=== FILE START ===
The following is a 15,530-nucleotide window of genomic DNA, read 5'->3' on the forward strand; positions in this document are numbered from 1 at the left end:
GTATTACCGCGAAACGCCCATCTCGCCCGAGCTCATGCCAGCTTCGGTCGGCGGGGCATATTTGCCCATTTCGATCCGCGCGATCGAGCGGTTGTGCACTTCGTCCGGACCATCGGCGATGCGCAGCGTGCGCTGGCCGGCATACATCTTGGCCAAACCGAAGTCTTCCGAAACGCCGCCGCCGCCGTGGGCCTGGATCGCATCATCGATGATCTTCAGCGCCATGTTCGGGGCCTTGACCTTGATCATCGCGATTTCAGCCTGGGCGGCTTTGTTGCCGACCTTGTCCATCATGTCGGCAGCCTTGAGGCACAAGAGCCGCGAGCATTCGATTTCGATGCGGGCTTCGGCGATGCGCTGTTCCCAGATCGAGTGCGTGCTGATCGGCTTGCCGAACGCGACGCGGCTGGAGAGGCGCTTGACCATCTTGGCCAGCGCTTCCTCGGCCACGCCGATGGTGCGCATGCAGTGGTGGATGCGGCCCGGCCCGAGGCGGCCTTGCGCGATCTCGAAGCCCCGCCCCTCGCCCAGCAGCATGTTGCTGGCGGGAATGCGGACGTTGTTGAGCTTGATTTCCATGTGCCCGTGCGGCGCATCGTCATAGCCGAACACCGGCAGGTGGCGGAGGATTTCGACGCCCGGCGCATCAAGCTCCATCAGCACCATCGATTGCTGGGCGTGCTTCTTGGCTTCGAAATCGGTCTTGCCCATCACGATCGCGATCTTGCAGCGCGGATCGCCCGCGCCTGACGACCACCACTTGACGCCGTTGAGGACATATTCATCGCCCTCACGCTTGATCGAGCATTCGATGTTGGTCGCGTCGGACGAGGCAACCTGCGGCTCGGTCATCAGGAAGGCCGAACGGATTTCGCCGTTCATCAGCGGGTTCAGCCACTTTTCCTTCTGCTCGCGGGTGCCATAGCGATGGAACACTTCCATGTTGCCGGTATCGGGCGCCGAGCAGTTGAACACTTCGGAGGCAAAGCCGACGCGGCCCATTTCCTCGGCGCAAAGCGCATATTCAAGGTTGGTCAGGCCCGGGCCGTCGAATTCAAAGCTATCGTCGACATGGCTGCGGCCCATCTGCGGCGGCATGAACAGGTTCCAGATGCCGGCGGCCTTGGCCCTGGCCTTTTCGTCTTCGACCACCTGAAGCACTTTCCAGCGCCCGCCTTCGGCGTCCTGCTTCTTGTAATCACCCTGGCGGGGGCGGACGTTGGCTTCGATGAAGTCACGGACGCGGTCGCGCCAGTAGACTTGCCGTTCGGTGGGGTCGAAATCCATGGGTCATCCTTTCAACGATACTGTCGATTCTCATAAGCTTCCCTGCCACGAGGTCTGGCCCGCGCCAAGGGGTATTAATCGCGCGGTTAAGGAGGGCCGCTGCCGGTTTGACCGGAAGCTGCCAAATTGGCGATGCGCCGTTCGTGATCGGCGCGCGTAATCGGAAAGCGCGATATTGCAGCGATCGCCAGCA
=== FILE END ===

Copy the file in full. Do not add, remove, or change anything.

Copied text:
The following is a 15,530-nucleotide window of genomic DNA, read 5'->3' on the forward strand; positions in this document are numbered from 1 at the left end:
GTATTACCGCGAAACGCCCATCTCGCCCGAGCTCATGCCAGCTTCGGTCGGCGGGGCATATTTGCCCATTTCGATCCGCGCGATCGAGCGGTTGTGCACTTCGTCCGGACCATCGGCGATGCGCAGCGTGCGCTGGCCGGCATACATCTTGGCCAAACCGAAGTCTTCCGAAACGCCGCCGCCGCCGTGGGCCTGGATCGCATCATCGATGATCTTCAGCGCCATGTTCGGGGCCTTGACCTTGATCATCGCGATTTCAGCCTGGGCGGCTTTGTTGCCGACCTTGTCCATCATGTCGGCAGCCTTGAGGCACAAGAGCCGCGAGCATTCGATTTCGATGCGGGCTTCGGCGATGCGCTGTTCCCAGATCGAGTGCGTGCTGATCGGCTTGCCGAACGCGACGCGGCTGGAGAGGCGCTTGACCATCTTGGCCAGCGCTTCCTCGGCCACGCCGATGGTGCGCATGCAGTGGTGGATGCGGCCCGGCCCGAGGCGGCCTTGCGCGATCTCGAAGCCCCGCCCCTCGCCCAGCAGCATGTTGCTGGCGGGAATGCGGACGTTGTTGAGCTTGATTTCCATGTGCCCGTGCGGCGCATCGTCATAGCCGAACACCGGCAGGTGGCGGAGGATTTCGACGCCCGGCGCATCAAGCTCCATCAGCACCATCGATTGCTGGGCGTGCTTCTTGGCTTCGAAATCGGTCTTGCCCATCACGATCGCGATCTTGCAGCGCGGATCGCCCGCGCCTGACGACCACCACTTGACGCCGTTGAGGACATATTCATCGCCCTCACGCTTGATCGAGCATTCGATGTTGGTCGCGTCGGACGAGGCAACCTGCGGCTCGGTCATCAGGAAGGCCGAACGGATTTCGCCGTTCATCAGCGGGTTCAGCCACTTTTCCTTCTGCTCGCGGGTGCCATAGCGATGGAACACTTCCATGTTGCCGGTATCGGGCGCCGAGCAGTTGAACACTTCGGAGGCAAAGCCGACGCGGCCCATTTCCTCGGCGCAAAGCGCATATTCAAGGTTGGTCAGGCCCGGGCCGTCGAATTCAAAGCTATCGTCGACATGGCTGCGGCCCATCTGCGGCGGCATGAACAGGTTCCAGATGCCGGCGGCCTTGGCCCTGGCCTTTTCGTCTTCGACCACCTGAAGCACTTTCCAGCGCCCGCCTTCGGCGTCCTGCTTCTTGTAATCACCCTGGCGGGGGCGGACGTTGGCTTCGATGAAGTCACGGACGCGGTCGCGCCAGTAGACTTGCCGTTCGGTGGGGTCGAAATCCATGGGTCATCCTTTCAACGATACTGTCGATTCTCATAAGCTTCCCTGCCACGAGGTCTGGCCCGCGCCAAGGGGTATTAATCGCGCGGTTAAGGAGGGCCGCTGCCGGTTTGACCGGAAGCTGCCAAATTGGCGATGCGCCGTTCGTGATCGGCGCGCGTAATCGGAAAGCGCGATATTGCAGCGATCGCCAGCA